Too funny SolarFlaire...

    Ok I must not have made my question clear here, I appreciate all of your
    input. Could someone just give me a breakdown for the following?

    5000 Watt Hours per day total
    416.6 amp hours
    4 - 210 Amp Hour Deep Cycle Batteries

    How many PV panels and what Wattage do I need to support the above
    configuration and how do you calculate the number/wattage of the panels
    required?

    What size Inverter would be best suited?

    Thanks
     
  8. Guest

    *Appraisal Journal, October 1999.
    "All solar systems are exempt from property taxes. The National Appraisal
    Institute states that the value added to your home is 20 times the value of
    electricity saved in the first year. A solar installation is one of the few
    ways that you can increase the value of your home without increasing your
    property taxes."
     

  9. I'm aware that many states (including mine) exempt solar from property
    taxes. I was talking about actual resale value of the home, which in
    many places has only a very loose relationship to the taxable value of
    the home.

    Given that I'm paying about 9c/kwh and there are no rebates in my state,
    if I installed a system capable of generating 5000 kwh per year in my
    locale (i.e. a bit over 3000 "peak" watts) that's worth about $450, so
    multiplying it by 20 that's $9000. Unfortunately we're about a factor
    of 3 from a fully installed grid-tie system for $3 per peak watt. So
    even at that (IMHO somewhat optimistic but I guess NAI knows better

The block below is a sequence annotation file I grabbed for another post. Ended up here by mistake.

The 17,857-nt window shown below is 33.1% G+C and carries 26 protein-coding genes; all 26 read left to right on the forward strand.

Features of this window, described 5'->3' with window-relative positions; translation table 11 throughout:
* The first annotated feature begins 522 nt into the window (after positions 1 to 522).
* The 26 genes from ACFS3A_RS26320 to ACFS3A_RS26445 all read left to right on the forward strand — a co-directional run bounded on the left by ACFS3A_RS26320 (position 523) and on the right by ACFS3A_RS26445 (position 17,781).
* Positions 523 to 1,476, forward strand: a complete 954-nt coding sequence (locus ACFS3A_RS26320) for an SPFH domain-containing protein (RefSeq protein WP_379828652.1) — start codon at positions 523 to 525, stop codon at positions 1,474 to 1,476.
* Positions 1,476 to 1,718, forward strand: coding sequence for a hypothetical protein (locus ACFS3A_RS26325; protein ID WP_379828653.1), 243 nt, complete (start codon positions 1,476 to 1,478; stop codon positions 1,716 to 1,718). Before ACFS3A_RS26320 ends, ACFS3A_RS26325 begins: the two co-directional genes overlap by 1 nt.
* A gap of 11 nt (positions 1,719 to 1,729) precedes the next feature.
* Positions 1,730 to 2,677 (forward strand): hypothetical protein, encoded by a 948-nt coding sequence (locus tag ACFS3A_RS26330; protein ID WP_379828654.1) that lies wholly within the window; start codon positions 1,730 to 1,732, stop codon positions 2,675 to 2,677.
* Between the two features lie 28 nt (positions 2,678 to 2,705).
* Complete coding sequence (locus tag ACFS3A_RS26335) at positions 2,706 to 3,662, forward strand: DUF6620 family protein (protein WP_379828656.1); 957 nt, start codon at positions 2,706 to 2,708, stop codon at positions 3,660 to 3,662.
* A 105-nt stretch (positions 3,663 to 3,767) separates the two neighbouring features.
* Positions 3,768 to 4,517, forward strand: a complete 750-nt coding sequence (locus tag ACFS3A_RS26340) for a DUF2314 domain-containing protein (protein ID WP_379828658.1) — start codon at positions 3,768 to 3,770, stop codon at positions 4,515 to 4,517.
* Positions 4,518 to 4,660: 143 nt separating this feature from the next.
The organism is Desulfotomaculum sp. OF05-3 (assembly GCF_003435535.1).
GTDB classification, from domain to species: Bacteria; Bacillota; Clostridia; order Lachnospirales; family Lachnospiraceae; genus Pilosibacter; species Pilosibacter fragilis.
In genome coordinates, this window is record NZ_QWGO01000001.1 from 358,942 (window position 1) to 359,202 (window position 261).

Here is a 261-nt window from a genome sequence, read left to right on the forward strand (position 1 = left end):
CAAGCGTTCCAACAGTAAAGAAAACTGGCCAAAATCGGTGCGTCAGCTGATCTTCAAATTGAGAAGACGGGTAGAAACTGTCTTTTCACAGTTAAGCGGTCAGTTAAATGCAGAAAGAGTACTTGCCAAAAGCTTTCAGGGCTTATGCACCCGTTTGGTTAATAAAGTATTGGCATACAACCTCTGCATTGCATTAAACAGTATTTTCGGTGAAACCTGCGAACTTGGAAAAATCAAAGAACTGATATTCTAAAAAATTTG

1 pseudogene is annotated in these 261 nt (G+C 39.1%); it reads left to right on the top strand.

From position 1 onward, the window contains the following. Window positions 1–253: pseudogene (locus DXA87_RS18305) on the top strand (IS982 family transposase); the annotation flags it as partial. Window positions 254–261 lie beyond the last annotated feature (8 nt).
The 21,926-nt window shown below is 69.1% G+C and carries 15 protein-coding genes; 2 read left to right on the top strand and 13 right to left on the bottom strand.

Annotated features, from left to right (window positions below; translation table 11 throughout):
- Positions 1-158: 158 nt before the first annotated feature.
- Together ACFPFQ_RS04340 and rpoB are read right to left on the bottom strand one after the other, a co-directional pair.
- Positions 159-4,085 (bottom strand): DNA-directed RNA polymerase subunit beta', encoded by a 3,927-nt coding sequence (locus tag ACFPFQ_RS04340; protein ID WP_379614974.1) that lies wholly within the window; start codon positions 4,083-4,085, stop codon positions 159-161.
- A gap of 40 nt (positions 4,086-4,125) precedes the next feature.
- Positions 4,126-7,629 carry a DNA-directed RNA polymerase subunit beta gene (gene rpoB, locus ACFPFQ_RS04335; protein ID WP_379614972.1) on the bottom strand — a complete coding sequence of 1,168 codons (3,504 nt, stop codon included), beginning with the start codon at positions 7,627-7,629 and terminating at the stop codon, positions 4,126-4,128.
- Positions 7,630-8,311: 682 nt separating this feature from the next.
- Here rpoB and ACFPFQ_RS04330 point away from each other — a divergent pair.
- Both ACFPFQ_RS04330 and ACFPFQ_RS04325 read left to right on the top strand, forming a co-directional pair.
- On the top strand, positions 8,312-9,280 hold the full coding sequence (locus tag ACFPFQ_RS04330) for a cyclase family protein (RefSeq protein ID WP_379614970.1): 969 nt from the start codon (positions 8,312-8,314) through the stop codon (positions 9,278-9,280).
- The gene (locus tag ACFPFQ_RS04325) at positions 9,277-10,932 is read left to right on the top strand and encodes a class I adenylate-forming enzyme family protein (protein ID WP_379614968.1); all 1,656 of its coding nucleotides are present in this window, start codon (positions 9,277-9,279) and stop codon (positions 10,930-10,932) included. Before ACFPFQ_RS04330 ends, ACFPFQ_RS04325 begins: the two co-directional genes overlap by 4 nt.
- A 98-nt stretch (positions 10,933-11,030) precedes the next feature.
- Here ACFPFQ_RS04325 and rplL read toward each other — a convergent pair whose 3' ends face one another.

than me) 20x generation valuation its only a 33% payback. Stuff like
    remodeling of older kitchens and bathrooms is supposedly a 90%+ payback,
    and even stuff that's not a very good investment like adding a pool in
    more northerly climates is still a lot better than 33%. So again my
    point is that you have to do solar because YOU want to do solar, not
    because you figure even if you are only in the house for a few years
    you'll get most of it back when you sell your house, because you won't.
     
  10. Guest

    My $500 12'x32'x16' tall plastic film sunspace was exempted as "HVAC space."
    Let's not tar and feather sunspaces with PVs :) The economics are different,
    adding valuable floorspace to a house while collecting heat energy at 5 cents
    vs $5 per peak watt.

    Nick
     
  11. Steve Spence

    Steve Spence Guest

    http://www.green-trust.org/2003/pvsizing/default.htm will help you.

    Your inverter needs to be sized to the loads you are trying to power.
     
  12. George Ghio

    George Ghio Guest

    Who says. 70% would be safe, 80% pushing it, Depends on haw soon you
    cane replace the charge.
    ROT - 60% of your load i.e. 1000Wh = 600 W inverter. Unlikely that you
    will run more than 60% of your full load at once. Decide with care as
    inverters cost money
     
  13. Steve Spence

    Steve Spence Guest

    70% discharge really shortens battery life. Shame on you george for
    misleading him.